3 DECEMBER 1954, Page 38


By NICHOLAS DAVENPORT HAVING declared on November 5 that the Stock Exchange boom would flatten out 'from now on' I cannot pretend to have been astonished at the weakness of market prices this week. But I was surprised at the immediate cause of it. The reasons 1 had given for my own hunch were humdrum enough—that investors had very large profits they could take, that the longer the security boom went on the more nervous people got about its bunting and that many 'blue chip' yields were now lower than that • on War Loan. It seemed to me that this was sufficient to halt the advance, though not to reverse the trend. But the economists have to invent another alarm—that the economy• is 'drifting into a condition of semi-inflation' and that Bank rate must be raised to stop the drift before it is too late. An article by Mr. Roy Harrod in the Financial Times on these lines really seems to have upset the gilt-edged market. Probably it brought to mind that at the Mansion House dinner in October vague warnings about inflation had been uttered both by the Chancellor and the Governor of the Bank. It is time, I think, to examine this inflation bogey a little more seriously. if it is allowed to frighten the gilt-edged market into a higher rate of interest there will be a sympathetic rise in the 'blue chip' yields, that is, a fall in the market prices of our leading industrial equities.

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I have turned up the Mansion House speeches of October 20 and did not find them very alarming. Mr. Butler referred to his 1953 speech when he said that Britain was steering a middle course between the primrose path and the waste land. 'This year,' he said, if you take the primroses as being inflation, they are a bit nearer. In fact, I am going to prevent you from picking too many of them if necessary.' Mr. Cobbold added: 'I would judge that the economy is at the moment running at high speed but still on a fairly even keel—with the barometer rather more towards inflation than towards deflation. I see little in the monetary and credit picture to suggest that we are as yet running beyond a healthy, active economy. Nevertheless, the margin between healthy activity and less healthy boom is only a narrow one.' Neither speaker, it will be observed, gave any concrete evidence of inflation. What has happened since October 20 to change the position? The volume 'of money this year has not risen by as much as the index of production, which implies that there is no monetary inflation. There is no sign yet of the opening of an inflationary gap, that is, of an overall excess of demand over available supply. Production has risen this year by 7 per cent. but consumers' expendi- ture—in real terms—has been running at under 3 per cent. above the 1953 average, enabling the volume of exports to rise by r. about 6 per cent. So we come to 'over-full' employment as the only visible support of the economist's bogey, Unemployment is down to 1.1 per cent, and the number of unfilled vacancies has risen to the point where it exceeds the number of unemployed.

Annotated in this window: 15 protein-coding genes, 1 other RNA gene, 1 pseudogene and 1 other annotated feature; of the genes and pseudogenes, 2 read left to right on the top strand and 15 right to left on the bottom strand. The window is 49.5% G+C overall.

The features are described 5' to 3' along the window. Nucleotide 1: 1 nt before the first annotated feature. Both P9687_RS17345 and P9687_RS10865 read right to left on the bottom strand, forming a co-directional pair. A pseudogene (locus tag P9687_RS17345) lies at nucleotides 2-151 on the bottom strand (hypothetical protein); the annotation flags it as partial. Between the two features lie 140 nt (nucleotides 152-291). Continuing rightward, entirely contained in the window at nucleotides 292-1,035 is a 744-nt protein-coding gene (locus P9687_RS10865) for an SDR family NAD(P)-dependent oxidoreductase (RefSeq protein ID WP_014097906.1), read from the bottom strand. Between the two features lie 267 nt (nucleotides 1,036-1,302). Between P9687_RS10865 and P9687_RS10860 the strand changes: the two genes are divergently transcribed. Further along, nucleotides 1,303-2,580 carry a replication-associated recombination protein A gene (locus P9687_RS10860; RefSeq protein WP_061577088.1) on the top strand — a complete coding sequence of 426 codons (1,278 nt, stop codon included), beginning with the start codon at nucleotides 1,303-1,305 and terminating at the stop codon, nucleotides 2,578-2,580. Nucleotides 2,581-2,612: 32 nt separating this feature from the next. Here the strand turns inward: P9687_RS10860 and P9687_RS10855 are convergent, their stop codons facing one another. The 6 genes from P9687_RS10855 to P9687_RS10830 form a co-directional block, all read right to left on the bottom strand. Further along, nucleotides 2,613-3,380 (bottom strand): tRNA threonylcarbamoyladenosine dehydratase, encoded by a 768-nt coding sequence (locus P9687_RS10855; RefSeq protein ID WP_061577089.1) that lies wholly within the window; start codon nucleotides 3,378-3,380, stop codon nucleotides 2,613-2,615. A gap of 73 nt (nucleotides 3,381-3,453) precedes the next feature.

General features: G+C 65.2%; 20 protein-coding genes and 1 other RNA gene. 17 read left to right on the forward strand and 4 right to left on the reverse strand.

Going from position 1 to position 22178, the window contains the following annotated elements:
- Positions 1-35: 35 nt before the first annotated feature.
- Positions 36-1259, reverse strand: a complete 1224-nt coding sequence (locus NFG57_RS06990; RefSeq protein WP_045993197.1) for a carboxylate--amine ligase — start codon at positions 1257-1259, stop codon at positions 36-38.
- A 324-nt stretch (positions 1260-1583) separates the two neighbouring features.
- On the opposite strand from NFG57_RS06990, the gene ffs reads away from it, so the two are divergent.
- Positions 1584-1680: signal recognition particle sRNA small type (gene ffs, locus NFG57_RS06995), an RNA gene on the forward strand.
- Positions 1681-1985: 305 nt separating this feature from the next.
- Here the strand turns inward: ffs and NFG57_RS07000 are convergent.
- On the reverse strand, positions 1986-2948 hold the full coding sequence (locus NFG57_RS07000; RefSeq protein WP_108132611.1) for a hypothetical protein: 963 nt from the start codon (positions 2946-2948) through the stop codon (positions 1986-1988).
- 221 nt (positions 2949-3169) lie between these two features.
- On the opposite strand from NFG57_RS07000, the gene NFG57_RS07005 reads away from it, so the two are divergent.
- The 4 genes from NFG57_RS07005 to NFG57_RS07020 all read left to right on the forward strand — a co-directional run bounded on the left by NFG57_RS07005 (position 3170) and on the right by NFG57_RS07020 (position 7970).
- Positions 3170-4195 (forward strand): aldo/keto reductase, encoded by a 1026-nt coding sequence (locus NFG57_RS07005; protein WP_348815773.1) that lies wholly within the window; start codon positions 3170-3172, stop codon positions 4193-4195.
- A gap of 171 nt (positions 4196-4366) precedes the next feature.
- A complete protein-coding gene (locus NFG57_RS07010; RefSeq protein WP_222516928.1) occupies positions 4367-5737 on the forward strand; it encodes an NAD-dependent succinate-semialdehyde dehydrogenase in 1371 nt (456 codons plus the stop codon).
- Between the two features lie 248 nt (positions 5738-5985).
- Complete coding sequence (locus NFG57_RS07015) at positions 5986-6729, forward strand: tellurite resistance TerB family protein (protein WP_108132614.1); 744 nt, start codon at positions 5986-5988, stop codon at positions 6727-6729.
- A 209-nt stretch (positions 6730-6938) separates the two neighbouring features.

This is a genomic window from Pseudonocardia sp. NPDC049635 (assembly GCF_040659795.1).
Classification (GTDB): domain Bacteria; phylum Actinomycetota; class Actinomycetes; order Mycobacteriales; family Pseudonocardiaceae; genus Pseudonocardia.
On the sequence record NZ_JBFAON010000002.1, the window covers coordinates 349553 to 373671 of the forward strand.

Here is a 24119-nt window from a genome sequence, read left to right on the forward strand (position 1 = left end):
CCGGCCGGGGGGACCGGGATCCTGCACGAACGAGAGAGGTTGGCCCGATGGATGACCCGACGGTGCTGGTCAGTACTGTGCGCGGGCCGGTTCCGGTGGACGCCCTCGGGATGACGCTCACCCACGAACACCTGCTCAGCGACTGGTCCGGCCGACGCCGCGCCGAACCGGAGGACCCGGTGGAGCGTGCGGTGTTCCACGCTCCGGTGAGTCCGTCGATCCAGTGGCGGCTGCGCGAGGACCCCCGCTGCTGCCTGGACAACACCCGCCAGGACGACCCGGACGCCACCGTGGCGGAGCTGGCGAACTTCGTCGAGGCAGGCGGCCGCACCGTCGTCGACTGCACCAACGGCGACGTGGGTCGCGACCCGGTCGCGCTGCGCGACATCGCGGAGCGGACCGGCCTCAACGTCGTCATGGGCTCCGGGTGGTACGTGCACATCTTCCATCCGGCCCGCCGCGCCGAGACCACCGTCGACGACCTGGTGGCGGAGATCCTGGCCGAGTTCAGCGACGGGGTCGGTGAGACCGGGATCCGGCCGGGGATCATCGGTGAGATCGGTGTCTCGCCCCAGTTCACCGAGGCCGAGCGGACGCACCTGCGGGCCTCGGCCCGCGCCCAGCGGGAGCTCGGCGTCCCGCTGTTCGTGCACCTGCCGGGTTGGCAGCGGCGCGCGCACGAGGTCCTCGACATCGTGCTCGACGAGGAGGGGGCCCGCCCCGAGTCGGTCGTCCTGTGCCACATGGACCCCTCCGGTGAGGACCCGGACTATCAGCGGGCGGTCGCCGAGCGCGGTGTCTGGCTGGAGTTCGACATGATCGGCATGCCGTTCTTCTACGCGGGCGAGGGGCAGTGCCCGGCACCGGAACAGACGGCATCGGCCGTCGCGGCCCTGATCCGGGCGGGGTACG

I am quite prepared to admit that there are signs of stress in the economy and of excess Of demand in certain industries. Steel is in somewhat short supply, completion of new houses is sometimes held up by delays in bath and sanitary iron-work deliveries, electrical consumer goods are getting tight. But these stresses can be met by other means than the monetary. When the economy is moving forward in vigorous fashion it is foolish to apply a psychological shock by raising the Bank rate. That is the great objec- tion to the use of the monetary weapon— that the short-term rate of interest cannot be moved without changing the long-term rate, that a fall in the gilt-edged market checks industrial borrowing, holds up the investment in new plant which is required to increase productivity and generally undermines con- fidence. Mr. Butler can deal with inflation- ary stresses far more effectively by the use of discriminating taxation in his budget. I have previously argued that the use of Bank rate should be mainly confined to the control of the short-term movements of inter- national capital. (That does not arise at the moment, for the weakness of sterling is due to cotnmodity trading causes.) It should not be used to administer a psychological shock unless the nation is really in need of one. That may have been necessary in 1951 but it is certainly not called for today.